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Software: Continuous Integration, Curl, Browsh and Statcode

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Software
  • Continuous integration and delivery tool basics

    The CircleCI tool is admired for its speed. That's because CircleCI caches builds and can run tests in parallel over multiple machines. The net result is quick test times. It’s also appreciated because it can be run in the cloud or as an on-premises version.

    You can use CircleCI on almost any operating system or cloud. CircleCI is a single-page web application that makes heavy use of AJAX and HTML5. What you can't do with it is build Windows applications. While you can build applications using .NET Core under Docker with CircleCI, that's far from full Windows building or test support.

  • curl 7.61.0

    Yet again we say hello to a new curl release that has been uploaded to the servers and sent off into the world. Version 7.61.0 (full changelog). It has been exactly eight weeks since 7.60.0 shipped.

  • Browsh is the Text-based Web Browser You’ve Been Dreaming Of

    I woke up today to find my Twitter feed chok full of praise for something called Browsh.

    It’s a brand new, modern text-based web browser built for the command line.

    Yes, I did just say a text browser.

    And yes, the year is still 2018.

    So what’s got the geeks I follow gushing over something so terrifically niche?

  • Statcode – Get A Quick Explanation Of Various HTTP Status Codes

    If you’re a web developer, I’ve got a good news for you today. You can now stop spending time on Internet to look for what a particular response code mean. Say hello to Statcode. It is like man pages, but only for HTTP status codes. You can easily get the quick explanation of a http code within minutes, without leaving your Terminal. As you may know already, Hypertext Transfer Protocol (HTTP) response status codes are issued by a server in response to a client’s request made to the server. Statcode is written using Python programming language and works on GNU/Linux, Mac OS and Windows.

More in Tux Machines

Security: Data Security and Back Doors (ME) in Hardware

  • Episode 106 - Data isn't oil, it's nuclear waste
    Josh and Kurt talk about Cory Doctorow's piece on Facebook data privacy. It's common to call data the new oil but it's more like nuclear waste. How we fix the data problem in the future is going to require solutions we can't yet imagine as well as new ways of thinking about the problems.
  • Intel Patches New ME Flaws That Could Let Hackers Run Arbitrary Code: Check For Patches
    Talking specifically about the flaws, the first one is CVE-2018-3627. Described as a logic bug, this easily exploitable bug allows code execution. CVE-2018-3628 is the more dangerous sibling which enables comprehensive remote code execution in the AMT process; it’s also identified as a “Buffer overflow in HTTP handler.”
  • Intel patches new ME vulnerabilities
    In early July, Intel issued security advisories SA-00112 and SA-00118 regarding fixes for vulnerabilities in Intel Management Engine. Both advisories describe vulnerabilities with which an attacker could execute arbitrary code on the Minute IA PCH microcontroller. The vulnerabilities are similar to ones previously discovered by Positive Technologies security experts last November (SA-00086). But that was not the end of the story, as Intel has now released fixes for additional vulnerabilities in ME.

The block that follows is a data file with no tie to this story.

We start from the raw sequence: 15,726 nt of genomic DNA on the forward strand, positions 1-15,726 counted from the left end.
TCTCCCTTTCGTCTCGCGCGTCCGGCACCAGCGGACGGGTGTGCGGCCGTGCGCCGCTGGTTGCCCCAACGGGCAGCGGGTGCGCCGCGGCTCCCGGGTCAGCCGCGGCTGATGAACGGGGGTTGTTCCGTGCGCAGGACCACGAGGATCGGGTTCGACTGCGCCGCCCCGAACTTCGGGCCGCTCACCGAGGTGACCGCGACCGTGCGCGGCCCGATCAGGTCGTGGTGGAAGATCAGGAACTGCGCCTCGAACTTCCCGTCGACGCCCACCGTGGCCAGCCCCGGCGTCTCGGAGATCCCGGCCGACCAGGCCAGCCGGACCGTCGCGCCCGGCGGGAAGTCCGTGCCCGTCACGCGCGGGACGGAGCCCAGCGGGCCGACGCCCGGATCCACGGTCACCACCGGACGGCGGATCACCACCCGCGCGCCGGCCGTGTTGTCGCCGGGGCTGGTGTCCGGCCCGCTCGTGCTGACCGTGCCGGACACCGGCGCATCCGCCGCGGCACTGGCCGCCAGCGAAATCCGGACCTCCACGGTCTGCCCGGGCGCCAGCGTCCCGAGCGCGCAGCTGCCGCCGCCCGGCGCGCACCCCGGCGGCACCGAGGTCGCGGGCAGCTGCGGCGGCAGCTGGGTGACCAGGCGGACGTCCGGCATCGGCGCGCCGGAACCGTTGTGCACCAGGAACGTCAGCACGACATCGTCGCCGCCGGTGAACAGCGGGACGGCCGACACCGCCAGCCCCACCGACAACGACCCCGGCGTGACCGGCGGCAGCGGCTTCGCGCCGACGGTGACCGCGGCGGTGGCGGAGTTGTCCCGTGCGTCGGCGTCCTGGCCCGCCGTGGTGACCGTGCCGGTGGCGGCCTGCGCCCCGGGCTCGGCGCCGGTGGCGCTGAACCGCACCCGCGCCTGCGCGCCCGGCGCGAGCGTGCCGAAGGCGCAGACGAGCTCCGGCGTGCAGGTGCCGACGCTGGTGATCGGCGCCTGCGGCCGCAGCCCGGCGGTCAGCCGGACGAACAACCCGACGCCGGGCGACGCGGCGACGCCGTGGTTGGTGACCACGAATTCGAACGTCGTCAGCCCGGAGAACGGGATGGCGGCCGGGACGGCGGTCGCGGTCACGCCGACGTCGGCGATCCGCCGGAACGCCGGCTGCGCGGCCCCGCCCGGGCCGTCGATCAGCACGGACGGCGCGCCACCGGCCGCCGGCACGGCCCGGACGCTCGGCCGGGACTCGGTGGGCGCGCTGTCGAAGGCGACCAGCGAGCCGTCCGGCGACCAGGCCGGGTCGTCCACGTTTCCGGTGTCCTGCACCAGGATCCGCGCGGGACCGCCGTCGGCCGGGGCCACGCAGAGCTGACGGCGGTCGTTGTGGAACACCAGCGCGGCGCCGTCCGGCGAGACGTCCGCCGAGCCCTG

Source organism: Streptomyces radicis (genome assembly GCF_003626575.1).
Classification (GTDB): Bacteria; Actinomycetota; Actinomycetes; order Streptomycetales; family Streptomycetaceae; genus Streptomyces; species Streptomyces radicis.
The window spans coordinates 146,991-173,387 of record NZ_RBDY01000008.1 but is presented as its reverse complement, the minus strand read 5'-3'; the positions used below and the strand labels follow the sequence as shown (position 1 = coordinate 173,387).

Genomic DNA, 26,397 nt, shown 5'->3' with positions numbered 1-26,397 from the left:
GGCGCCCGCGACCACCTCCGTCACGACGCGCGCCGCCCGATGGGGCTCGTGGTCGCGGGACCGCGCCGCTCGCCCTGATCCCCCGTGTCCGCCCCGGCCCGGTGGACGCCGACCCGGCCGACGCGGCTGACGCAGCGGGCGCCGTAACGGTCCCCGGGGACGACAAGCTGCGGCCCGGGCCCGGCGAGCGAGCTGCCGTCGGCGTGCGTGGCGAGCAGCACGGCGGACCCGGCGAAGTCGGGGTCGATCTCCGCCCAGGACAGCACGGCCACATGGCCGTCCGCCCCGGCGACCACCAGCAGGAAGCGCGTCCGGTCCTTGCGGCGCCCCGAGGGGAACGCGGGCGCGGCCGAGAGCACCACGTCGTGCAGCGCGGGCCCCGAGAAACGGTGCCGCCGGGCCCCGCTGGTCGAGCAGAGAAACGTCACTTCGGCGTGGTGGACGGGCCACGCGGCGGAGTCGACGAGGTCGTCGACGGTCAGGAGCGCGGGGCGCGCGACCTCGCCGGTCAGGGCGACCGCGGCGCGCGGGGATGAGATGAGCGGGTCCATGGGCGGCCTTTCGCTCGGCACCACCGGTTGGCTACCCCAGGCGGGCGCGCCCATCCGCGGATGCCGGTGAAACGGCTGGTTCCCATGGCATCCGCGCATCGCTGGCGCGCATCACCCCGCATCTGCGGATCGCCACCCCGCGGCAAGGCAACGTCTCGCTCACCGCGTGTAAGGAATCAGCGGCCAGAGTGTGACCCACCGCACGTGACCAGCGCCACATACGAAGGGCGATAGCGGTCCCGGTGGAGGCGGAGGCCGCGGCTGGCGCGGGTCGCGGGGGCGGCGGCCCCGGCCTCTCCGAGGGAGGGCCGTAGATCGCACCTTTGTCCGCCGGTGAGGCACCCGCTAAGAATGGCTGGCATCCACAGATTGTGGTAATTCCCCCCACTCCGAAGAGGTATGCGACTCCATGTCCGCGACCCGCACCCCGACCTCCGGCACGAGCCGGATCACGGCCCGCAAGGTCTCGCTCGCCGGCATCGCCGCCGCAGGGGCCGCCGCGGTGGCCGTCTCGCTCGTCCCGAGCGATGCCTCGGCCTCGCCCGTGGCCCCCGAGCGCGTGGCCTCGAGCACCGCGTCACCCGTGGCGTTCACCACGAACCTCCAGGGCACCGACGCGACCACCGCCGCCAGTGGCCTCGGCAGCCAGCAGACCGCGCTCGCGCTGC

• Why Intel will never let owners control the ME

    Intel/AMD will never allow machine owners to control the code executing on the ME/PSP because they have decided to build a business on preventing you from doing so. In particular, it's likely that they're actually contractually obligated not to let you control these processors.

    The reason is that Intel literally decided to collude with Hollywood to integrate DRM into their CPUs; they conspired with media companies to lock you out of certain parts of your machine. After all, this is the company that created HDCP.

    This DRM functionality is implemented on the ME/PSP. Its ability to implement DRM depends on you not having control over it, and not having control over the code that runs on it. Allowing you to control the code running on the ME would directly compromise an initiative which Intel has been advancing for over a decade.

Android Leftovers

ReactOS 0.4.9 released

The ReactOS Project is pleased to announce the release of version 0.4.9, the latest in our accelerated cadence targeting a release every three months. While a consequence of this faster cycle might mean fewer headliner changes, much of the visible effort nowadays comes in the form of quality-of-life improvements in how ReactOS functions. At the same time work continues on the underlying systems which provide more subtle improvements such as greater system stability and general consistency. Read more Also: ReactOS 0.4.9 Officially Released As The First Self-Hosting Version, Better Stability ReactOS 0.4.9 Officially Released with Self-Hosting Capabilities, New Features

Slax 9.5.0 released

I am happy to announce that a next version of Slax Linux has been released. Slax is a minimalistic, fully modular operating system. As usual, this version incorporates all upstream improvements from Debian stable, and fixes few small known bugs. I am also happy to announce that it is now possible to purchase Slax preinstalled on an USB flash drive with hardware-based AES encryption. This device is universally usable because the encryption is performed directly by the drive itself, there is no software to install needed. Once disconnected, the USB drive automatically locks itself again. Payment is possible only with Bitcoin, because I truly wish to see PayPal and credit card companies to cease to exist soon. Read more